Plans to connect the Lake Tarawera community to Rotorua's sewerage system will be discussed at a district council meeting on Monday.
Rotorua district councillors will discuss a range of options available to residents, and how they will look to find subsidies for the Lake Tarawera community, at an extraordinary meeting of the Rotorua District Council infrastructure services committee from 12.30pm in the council's Civic Centre.
Councillors will need to decide on their preferred option for the handling of sewerage at the lakeside community from five possibilities, ranging in cost from $15,000 to $44,000, for each of the 391 properties around the lake.
Infrastructure services committee chairwoman Glenys Searancke said councillors would "do their darnedest" to secure subsidies from either the Government or the Bay of Plenty Regional Council.
Mrs Searancke pointed out councillors and the Lake Tarawera community would have to decide on a preferred option before December 2014 when the regional council would apply its On Site Effluent Plan (OSET).
The plan requires residents to either upgrade their existing sewerage system to an advanced nutrient removal system, apply for a resource consent to allow them to continue using their existing system, or connect to a community sewerage system.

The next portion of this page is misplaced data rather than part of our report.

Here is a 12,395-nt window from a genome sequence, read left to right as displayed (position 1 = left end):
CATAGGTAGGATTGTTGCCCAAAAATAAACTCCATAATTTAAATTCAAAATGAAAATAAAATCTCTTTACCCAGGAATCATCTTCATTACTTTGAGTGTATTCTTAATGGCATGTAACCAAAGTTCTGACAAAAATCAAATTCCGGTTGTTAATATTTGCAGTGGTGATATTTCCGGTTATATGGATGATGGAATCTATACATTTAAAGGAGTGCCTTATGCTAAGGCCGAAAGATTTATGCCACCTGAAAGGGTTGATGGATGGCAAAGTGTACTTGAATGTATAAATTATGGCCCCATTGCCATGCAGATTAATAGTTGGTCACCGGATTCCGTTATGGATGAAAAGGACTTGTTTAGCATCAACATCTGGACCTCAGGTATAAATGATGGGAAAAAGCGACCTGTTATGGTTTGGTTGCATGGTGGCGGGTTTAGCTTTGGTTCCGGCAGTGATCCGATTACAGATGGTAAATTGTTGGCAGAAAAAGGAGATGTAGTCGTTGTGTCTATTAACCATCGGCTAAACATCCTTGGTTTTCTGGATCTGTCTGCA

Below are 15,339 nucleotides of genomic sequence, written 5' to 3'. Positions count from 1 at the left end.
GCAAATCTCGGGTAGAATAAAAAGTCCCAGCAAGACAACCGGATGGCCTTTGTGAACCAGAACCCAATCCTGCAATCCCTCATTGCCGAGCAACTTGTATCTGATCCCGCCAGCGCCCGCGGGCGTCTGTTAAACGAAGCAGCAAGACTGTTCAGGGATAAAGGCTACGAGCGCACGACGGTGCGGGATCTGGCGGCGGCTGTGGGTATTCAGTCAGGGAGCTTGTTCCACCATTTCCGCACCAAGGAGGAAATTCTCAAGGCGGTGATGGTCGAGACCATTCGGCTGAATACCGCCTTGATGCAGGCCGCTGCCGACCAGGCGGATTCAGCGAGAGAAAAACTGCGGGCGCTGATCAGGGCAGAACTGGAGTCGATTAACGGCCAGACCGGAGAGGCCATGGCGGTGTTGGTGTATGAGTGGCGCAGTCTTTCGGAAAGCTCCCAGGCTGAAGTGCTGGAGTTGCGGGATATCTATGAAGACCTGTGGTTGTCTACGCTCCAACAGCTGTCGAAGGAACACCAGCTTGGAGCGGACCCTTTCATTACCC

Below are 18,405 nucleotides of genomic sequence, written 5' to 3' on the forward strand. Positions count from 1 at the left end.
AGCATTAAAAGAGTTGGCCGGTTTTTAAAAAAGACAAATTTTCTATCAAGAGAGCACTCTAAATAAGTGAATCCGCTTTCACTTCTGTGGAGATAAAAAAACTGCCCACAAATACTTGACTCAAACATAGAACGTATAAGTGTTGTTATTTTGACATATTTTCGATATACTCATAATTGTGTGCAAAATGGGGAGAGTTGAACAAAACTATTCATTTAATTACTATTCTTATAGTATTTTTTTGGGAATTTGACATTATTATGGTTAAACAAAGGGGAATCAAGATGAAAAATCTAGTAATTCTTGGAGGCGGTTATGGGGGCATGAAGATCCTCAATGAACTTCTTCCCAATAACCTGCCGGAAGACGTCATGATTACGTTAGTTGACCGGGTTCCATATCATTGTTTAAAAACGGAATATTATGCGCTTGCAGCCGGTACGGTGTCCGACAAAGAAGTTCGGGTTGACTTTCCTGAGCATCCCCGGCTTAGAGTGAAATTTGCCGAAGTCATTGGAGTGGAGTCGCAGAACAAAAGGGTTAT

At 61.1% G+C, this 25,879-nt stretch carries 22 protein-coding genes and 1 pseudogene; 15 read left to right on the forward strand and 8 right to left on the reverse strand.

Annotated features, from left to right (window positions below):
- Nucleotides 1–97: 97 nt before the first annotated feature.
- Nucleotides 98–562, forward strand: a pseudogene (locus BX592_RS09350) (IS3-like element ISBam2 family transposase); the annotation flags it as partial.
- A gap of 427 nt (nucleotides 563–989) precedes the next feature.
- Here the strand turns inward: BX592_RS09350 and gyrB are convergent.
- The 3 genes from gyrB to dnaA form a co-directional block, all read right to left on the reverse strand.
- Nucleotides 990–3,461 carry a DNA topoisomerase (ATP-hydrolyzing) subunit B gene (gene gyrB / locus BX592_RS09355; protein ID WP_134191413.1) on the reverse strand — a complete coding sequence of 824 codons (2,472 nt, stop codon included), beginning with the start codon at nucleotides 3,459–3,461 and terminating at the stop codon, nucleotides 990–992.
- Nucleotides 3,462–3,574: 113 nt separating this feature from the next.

The regional council OSET plan is designed to stop nutrient from leaching into the lake, further degrading lake water quality.
"The good thing about this is that about 90 per cent of Tarawera residents are very keen for a new system to go in," she said.
"But at this point in time we have no funding for subsidies for that area."
She said subsidies were calculated on the socio-economic conditions in the area but that should not come into consideration when it came to protecting the district's lakes.
However, anyone connecting to a new system would automatically be entitled to a district council subsidy of $1500 and councillors would lobby both central government and the regional council for further funding.
Mrs Searancke said she felt the best option for residents would be to install low pressure grinder pumps that would take sewage to the main truck line at the Blue Lake and then on to the city's wastewater treatment plant.
She said a public meeting would be held on Labour Weekend when many out-of-town property owners would be available to discuss the proposed plans.
- Low Pressure Grinder Pump via Tarawera Rd - $27,000
- Low Pressure Grinder Pump via Playne's Farm - $24,500
- Conventional gravity system via Tarawera Rd - $44,000
- Conventional gravity system via Playne's Farm - $42,000
- Upgrade existing to advanced nutrient removal systems - $15,000 to $25,000
* Figures are for individual properties exclusive of GST